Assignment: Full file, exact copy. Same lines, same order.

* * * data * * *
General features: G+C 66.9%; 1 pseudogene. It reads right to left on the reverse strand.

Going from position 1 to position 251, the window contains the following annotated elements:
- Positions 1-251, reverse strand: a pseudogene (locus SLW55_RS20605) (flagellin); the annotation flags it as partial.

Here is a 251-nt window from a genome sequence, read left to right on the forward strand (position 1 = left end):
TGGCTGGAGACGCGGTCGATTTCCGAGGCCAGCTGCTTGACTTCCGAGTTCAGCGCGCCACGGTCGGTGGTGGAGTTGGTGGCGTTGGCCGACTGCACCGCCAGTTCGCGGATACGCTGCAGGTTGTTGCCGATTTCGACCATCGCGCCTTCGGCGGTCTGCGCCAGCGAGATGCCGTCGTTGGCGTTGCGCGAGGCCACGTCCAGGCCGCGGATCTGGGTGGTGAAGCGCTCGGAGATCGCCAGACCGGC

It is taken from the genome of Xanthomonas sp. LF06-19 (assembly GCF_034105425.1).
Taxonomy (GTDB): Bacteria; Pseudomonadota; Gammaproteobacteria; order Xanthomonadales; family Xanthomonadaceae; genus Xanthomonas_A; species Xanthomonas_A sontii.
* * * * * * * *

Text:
General features: G+C 66.9%; 1 pseudogene. It reads right to left on the reverse strand.

Going from position 1 to position 251, the window contains the following annotated elements:
- Positions 1-251, reverse strand: a pseudogene (locus SLW55_RS20605) (flagellin); the annotation flags it as partial.

Here is a 251-nt window from a genome sequence, read left to right on the forward strand (position 1 = left end):
TGGCTGGAGACGCGGTCGATTTCCGAGGCCAGCTGCTTGACTTCCGAGTTCAGCGCGCCACGGTCGGTGGTGGAGTTGGTGGCGTTGGCCGACTGCACCGCCAGTTCGCGGATACGCTGCAGGTTGTTGCCGATTTCGACCATCGCGCCTTCGGCGGTCTGCGCCAGCGAGATGCCGTCGTTGGCGTTGCGCGAGGCCACGTCCAGGCCGCGGATCTGGGTGGTGAAGCGCTCGGAGATCGCCAGACCGGC

It is taken from the genome of Xanthomonas sp. LF06-19 (assembly GCF_034105425.1).
Taxonomy (GTDB): Bacteria; Pseudomonadota; Gammaproteobacteria; order Xanthomonadales; family Xanthomonadaceae; genus Xanthomonas_A; species Xanthomonas_A sontii.